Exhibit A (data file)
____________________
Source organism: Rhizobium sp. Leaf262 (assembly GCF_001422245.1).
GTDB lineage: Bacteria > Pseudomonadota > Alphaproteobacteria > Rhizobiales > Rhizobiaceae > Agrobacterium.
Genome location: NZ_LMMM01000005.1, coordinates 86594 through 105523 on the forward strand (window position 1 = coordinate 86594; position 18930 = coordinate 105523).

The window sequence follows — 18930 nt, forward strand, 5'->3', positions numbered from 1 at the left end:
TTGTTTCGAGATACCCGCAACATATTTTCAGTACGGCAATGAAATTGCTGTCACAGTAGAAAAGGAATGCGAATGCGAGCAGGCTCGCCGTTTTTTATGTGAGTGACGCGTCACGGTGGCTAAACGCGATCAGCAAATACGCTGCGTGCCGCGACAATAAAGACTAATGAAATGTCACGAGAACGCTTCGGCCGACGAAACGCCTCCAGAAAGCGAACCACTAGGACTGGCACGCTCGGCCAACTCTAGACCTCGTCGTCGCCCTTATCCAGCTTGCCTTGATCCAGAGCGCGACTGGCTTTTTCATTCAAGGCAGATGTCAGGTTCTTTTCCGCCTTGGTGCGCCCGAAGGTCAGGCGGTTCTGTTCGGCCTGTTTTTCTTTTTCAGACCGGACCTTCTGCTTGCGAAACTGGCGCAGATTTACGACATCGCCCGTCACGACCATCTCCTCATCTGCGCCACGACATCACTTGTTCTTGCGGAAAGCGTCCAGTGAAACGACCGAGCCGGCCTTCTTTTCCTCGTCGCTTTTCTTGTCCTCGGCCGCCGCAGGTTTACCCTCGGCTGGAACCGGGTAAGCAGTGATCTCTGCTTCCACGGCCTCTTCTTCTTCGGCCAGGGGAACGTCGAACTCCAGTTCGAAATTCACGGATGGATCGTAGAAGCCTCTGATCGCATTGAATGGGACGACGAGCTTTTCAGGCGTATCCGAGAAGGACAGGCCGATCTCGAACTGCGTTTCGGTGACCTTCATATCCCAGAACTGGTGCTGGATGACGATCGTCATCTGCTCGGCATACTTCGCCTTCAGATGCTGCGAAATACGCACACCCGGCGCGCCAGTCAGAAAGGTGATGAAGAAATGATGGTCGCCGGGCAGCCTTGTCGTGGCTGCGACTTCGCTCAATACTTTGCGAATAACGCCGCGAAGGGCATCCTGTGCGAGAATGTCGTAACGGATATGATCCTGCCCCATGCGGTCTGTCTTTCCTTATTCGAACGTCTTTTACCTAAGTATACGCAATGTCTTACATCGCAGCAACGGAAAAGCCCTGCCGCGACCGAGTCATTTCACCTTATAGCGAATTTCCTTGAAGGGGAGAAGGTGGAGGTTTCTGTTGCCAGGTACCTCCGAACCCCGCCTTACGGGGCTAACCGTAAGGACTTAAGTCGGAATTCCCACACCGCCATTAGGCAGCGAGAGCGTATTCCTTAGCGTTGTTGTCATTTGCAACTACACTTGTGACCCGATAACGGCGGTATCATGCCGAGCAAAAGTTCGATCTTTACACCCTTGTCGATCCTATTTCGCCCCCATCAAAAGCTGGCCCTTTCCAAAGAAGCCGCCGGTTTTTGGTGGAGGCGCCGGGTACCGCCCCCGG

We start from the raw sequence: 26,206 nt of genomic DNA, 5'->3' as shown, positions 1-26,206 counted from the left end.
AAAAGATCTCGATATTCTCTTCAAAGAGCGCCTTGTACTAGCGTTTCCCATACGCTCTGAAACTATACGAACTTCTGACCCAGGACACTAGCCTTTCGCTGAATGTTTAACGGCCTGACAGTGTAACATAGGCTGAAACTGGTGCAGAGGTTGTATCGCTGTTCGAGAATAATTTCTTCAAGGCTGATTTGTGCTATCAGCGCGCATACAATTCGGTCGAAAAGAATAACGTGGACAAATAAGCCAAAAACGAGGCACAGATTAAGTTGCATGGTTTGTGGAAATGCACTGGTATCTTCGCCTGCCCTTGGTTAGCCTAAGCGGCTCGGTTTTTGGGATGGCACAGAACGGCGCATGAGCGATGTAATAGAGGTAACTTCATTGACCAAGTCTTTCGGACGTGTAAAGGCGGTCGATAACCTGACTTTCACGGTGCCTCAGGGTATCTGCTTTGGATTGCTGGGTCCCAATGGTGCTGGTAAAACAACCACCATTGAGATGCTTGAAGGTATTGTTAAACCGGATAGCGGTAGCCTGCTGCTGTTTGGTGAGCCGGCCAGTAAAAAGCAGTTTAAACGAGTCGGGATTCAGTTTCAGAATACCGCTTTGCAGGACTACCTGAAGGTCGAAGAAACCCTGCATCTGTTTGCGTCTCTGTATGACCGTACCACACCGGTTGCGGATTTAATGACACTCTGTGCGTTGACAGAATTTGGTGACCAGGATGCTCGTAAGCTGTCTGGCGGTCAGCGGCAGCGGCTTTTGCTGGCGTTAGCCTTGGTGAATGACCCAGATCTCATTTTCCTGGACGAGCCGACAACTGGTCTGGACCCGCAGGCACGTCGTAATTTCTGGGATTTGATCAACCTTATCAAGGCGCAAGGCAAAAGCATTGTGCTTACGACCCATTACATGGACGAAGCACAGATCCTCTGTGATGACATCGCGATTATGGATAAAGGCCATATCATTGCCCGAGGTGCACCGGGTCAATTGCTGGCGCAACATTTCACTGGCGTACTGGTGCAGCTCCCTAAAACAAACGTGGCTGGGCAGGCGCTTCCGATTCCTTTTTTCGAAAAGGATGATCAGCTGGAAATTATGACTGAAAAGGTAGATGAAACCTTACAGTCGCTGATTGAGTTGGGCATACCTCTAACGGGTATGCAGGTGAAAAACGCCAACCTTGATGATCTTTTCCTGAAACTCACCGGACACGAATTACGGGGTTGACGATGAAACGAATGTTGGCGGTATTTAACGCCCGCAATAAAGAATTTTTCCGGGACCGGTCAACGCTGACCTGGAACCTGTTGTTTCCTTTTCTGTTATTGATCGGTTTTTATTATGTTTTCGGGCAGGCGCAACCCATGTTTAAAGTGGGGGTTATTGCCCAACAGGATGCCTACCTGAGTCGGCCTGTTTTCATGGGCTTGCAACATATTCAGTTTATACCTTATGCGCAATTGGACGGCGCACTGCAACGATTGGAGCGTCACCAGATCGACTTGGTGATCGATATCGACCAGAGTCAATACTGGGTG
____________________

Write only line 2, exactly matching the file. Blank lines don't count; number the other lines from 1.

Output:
GTDB lineage: Bacteria > Pseudomonadota > Alphaproteobacteria > Rhizobiales > Rhizobiaceae > Agrobacterium.